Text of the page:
After you have determined the classification of a property, it is important to really get to know the building. As the U.S. Chamber of Commerce points out, you want to know what the building was previously, how much wear and tear has been done to the property, and what potential repairs are going to be necessary now and in the future. Major expenses often include repairing or replacing items like the roof, the parking lot, or the HVAC system. Our commercial appraisals can help with this kind of insight, but you should do your own research as well.

Once you have gotten to know the property, there are four types of commercial leases you as the owner can offer for investment purposes, according to MasterClass. We would also add a fifth type of commercial lease to their list.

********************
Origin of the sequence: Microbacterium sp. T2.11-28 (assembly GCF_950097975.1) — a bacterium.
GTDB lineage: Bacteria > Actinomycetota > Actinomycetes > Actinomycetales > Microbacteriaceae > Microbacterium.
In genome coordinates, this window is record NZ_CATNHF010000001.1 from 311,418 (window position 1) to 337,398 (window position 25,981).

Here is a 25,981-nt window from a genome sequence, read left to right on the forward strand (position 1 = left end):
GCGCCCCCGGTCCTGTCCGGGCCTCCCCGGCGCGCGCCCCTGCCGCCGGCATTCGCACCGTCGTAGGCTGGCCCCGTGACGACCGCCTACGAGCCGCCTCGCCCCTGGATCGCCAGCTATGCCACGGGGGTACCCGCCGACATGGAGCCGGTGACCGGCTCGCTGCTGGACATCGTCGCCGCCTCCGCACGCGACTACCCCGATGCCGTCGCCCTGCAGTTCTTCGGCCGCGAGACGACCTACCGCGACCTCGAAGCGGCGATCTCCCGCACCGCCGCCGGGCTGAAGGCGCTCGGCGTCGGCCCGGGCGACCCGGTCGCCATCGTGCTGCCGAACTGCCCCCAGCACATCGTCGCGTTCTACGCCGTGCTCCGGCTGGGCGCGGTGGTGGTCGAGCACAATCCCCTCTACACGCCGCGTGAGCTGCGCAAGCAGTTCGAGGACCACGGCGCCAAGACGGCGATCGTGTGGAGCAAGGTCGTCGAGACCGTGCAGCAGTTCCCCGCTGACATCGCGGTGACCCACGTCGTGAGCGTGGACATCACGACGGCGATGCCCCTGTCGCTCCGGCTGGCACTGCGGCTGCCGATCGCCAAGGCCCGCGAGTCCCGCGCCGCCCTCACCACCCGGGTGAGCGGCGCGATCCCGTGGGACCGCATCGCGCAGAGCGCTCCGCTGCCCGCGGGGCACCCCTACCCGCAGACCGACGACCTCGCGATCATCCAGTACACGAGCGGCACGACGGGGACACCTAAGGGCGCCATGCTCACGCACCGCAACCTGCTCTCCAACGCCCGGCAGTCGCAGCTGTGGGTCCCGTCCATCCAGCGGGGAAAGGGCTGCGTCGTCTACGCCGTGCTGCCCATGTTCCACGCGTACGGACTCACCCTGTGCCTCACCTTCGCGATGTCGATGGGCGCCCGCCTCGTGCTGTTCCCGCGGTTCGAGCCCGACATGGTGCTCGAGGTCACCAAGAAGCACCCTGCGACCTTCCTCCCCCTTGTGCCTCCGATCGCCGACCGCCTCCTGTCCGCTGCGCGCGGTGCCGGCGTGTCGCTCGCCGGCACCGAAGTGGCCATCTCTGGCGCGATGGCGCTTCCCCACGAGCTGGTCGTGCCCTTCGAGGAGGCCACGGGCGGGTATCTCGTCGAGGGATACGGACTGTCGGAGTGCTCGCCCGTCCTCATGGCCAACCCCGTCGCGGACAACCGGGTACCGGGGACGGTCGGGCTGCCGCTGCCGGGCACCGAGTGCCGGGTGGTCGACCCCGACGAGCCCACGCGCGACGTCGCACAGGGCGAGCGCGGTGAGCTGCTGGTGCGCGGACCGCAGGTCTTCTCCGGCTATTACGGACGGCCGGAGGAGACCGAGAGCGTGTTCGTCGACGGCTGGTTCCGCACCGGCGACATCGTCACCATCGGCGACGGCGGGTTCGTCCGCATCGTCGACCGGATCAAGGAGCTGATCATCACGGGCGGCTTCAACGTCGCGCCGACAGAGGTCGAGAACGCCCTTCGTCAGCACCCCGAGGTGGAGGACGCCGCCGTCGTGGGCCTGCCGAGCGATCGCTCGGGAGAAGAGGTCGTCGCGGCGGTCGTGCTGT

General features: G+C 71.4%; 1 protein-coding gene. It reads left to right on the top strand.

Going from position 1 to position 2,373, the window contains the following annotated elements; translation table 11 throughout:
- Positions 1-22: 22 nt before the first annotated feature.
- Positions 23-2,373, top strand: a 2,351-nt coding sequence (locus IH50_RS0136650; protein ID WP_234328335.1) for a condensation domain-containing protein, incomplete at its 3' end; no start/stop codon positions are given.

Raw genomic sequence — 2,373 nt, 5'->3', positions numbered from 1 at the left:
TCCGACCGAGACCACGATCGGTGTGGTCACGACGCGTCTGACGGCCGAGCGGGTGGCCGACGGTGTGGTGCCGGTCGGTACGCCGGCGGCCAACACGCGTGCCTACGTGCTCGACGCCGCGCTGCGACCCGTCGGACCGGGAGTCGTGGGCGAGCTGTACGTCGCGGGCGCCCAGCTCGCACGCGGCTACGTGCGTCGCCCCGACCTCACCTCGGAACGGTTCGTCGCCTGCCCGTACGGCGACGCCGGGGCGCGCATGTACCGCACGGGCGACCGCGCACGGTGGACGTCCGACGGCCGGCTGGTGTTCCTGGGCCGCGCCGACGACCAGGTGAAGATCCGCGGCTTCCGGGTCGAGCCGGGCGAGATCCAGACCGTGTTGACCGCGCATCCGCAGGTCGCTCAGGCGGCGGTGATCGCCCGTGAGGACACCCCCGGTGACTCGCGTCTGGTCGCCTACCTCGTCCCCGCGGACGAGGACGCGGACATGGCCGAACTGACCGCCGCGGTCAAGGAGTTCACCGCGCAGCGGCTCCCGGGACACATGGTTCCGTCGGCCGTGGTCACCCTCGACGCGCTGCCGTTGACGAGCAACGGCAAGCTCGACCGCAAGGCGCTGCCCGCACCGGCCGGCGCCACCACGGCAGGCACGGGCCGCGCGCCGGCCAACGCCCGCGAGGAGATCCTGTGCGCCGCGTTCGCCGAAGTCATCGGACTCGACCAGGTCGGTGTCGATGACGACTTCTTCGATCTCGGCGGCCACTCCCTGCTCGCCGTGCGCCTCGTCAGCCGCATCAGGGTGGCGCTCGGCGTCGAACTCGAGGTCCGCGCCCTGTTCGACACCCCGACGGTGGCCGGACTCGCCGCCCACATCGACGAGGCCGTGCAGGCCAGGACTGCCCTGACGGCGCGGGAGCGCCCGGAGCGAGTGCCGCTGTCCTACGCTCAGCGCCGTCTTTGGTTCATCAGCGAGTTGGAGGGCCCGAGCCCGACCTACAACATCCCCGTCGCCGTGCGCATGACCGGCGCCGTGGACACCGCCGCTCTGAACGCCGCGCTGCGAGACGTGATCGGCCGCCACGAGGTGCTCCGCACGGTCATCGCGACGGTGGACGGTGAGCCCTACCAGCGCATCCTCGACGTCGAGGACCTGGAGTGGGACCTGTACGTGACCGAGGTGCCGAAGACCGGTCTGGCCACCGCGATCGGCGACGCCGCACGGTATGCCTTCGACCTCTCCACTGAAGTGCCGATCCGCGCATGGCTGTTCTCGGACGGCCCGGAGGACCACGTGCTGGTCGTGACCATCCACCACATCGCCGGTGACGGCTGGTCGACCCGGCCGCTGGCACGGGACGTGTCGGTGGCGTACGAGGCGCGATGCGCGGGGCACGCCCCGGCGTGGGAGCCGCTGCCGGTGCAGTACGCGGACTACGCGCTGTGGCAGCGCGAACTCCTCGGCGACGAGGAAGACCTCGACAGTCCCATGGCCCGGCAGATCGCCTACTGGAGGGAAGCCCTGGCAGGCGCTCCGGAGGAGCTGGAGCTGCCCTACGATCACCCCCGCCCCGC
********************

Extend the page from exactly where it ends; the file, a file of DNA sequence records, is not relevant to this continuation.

• Single-net lease: Single-net leases make the tenant responsible for paying all property taxes for the duration of their lease.
  • Double-net lease: Double-net leases make the tenant responsible for paying insurance and property taxes for the duration of their lease.
  • Triple-net lease: Triple-net leases make the tenant responsible for paying insurance, maintenance, and property taxes for the duration of their lease.
  • Gross lease: In a gross lease, the tenant only pays the rent, and the property owner pays all other related fees for the property.
  • Full-service lease: An all-inclusive lease where the owner pays for in unit services (cleaning). These are often government leases.

If you have any questions about our commercial services, please contact us.